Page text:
Intel i752 review

Dedication to dedicated graphics card

After the i740 landed, the roadmap of the next Intel graphics products was revealed. The first evolutionary step would be the i752, codename Portola. A big leap in performance thanks to the ability to combine two textures in a single pass. Outside of that, it would try no new wild tricks, but rather bump up the frequency by a safe margin. The core ticking 50 % percent faster guarantees significant uplift. To the disappointment of many, what did not change is memory management. Still texturing from system memory, the i752 was prohibited from the high-end. In April of 1999, the card was introduced. But soon after, the whole 'dedicated graphics cards' thing was canceled. Very small numbers are rumored to get out into the wild. 50 were handed out to conference attendees by Intel themselves. Some were given for reviews. But as far as I know, no card made it into retail. Numbers so small I lost hope of ever getting one. Maybe the cancellation had something to do with 3Dfx, ATi, and Nvidia suing Real3D. Rather than dealing with legal actions, Intel cut its ties with Real3D and later Lockheed Martin pulled the plug. Intellectual property was sold to 3Dfx. One and half years was all the time Intel's discrete graphics effort lasted.

Where Portola lives

But the i752 graphics core reached many people anyway- as an integrated graphics. First in the i810 chipset, connected via an internal 100 MHz AGP bus. Its 800 MB/s bandwidth is quite higher than that of the usual AGP 2x. But of course, it has to feed all the memory accesses CPU needs. Sadly for Intel, AGP 4x was just entering the market and next to it none of these numbers were impressive. However, it has one optional feature to help the 3d acceleration: Display Cache for 4 MB depth buffer with its own 32-bit bus, also clocked at 100 MHz. The i810 without AGP connector and slow bus speeds was a low-end solution. But the i752 was also inside the follow-up i815 Solano chipset with AGP. With 133 MHz bus and Display Cache support, it could provide more of the much-needed memory throughput. And since I have the Display Cache, we can take a closer look at the "card".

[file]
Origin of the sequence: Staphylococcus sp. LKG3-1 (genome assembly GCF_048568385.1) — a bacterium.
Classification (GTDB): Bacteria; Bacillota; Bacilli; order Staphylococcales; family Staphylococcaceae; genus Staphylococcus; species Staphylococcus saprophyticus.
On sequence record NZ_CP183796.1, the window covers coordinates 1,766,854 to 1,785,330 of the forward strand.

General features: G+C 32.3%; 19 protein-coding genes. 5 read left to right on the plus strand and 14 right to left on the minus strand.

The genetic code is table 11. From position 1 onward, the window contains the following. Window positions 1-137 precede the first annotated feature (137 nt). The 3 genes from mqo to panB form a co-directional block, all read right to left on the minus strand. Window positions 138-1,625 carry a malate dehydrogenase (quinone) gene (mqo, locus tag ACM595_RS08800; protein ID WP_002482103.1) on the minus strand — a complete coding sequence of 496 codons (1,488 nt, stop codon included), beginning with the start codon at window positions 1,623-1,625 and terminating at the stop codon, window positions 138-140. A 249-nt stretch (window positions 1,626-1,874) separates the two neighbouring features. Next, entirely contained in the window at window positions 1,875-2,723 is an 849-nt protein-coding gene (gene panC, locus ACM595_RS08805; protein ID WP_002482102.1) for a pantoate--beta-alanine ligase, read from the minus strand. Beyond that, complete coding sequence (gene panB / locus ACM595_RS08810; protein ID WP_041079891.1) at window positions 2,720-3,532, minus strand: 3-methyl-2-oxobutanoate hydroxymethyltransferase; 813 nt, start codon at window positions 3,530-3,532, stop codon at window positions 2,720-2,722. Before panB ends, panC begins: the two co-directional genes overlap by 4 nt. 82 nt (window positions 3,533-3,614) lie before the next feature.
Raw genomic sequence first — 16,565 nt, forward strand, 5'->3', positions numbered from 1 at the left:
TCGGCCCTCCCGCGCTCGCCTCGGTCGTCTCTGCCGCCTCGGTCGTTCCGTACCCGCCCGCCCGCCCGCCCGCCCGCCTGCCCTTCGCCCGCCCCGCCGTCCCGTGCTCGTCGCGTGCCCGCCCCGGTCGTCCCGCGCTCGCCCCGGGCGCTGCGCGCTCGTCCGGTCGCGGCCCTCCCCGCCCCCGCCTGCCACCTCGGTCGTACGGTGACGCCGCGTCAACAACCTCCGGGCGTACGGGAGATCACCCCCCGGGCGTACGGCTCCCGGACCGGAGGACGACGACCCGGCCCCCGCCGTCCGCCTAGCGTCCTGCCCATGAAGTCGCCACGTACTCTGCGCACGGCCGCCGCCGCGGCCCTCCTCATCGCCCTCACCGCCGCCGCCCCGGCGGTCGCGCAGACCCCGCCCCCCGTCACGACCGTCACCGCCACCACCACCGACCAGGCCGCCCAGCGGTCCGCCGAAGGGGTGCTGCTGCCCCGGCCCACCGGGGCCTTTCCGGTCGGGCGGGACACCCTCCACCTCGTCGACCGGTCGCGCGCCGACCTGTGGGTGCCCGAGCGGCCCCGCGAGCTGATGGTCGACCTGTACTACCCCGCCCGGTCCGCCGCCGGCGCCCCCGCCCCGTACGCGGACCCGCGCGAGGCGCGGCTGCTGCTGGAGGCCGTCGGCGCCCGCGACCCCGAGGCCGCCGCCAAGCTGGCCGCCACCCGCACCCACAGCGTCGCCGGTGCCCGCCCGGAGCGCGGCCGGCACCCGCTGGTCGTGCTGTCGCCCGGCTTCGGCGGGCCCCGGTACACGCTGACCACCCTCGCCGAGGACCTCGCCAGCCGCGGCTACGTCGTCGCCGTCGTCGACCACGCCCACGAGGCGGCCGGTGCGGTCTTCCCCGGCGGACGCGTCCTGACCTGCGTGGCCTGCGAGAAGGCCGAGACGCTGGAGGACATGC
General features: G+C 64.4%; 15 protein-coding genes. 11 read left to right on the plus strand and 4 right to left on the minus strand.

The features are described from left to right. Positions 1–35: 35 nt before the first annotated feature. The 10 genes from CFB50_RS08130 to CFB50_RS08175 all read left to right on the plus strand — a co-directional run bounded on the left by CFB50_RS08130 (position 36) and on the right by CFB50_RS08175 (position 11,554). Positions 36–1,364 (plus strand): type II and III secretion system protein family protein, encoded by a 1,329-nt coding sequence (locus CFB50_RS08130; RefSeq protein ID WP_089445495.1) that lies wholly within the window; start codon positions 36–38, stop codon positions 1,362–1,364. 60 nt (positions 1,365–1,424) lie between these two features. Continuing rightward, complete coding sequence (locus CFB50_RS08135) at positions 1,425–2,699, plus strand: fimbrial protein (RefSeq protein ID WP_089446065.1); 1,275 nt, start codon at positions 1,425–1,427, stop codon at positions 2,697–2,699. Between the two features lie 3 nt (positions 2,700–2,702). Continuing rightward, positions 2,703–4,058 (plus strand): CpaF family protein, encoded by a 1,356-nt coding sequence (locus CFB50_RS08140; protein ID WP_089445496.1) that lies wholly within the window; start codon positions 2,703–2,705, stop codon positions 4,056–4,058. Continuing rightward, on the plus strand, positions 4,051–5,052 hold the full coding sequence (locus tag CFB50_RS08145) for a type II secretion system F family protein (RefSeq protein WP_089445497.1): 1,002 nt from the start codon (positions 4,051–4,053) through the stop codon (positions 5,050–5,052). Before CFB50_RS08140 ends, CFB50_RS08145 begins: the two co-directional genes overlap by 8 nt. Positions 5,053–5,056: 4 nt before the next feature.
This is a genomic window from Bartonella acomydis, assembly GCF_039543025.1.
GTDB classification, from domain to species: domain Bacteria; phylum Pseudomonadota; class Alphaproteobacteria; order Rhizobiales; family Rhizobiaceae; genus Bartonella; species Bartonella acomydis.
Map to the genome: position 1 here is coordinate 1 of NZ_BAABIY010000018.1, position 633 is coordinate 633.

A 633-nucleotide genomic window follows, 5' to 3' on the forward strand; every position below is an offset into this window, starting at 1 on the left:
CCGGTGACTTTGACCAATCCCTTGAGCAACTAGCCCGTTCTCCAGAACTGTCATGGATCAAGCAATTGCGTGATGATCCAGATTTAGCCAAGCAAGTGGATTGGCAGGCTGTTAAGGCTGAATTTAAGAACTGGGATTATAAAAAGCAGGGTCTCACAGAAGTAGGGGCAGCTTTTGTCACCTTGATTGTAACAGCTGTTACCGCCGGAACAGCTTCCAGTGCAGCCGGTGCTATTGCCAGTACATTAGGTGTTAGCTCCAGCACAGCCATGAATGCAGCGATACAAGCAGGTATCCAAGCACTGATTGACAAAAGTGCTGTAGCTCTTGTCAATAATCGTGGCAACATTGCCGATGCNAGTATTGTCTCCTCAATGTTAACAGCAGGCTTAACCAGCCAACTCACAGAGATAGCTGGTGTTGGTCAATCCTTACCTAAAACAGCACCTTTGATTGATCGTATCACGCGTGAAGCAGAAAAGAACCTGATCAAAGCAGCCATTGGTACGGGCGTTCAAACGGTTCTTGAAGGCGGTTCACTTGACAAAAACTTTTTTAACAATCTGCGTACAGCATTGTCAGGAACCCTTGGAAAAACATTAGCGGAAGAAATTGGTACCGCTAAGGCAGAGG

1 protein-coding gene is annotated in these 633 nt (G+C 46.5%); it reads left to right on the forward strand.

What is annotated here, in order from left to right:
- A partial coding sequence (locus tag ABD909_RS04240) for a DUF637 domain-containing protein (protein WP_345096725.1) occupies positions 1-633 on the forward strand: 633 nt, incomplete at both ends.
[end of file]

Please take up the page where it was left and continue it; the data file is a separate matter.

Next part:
AGP Inline Memory Module or AIMM for short.

The module for the i815, also known as Graphics Performance Accelerator (GPA), supports 133 MHz operation. That provides 533 MB/s just for the Z-buffer. The 4 MB capacity of the AIMM alone limits 3d resolution to 1600x1200 at 16-bit depth precision. Realistically, you will never play at a resolution that high with the i752 and 230 MHz RAMDAC would not make anything higher pleasurable anyway.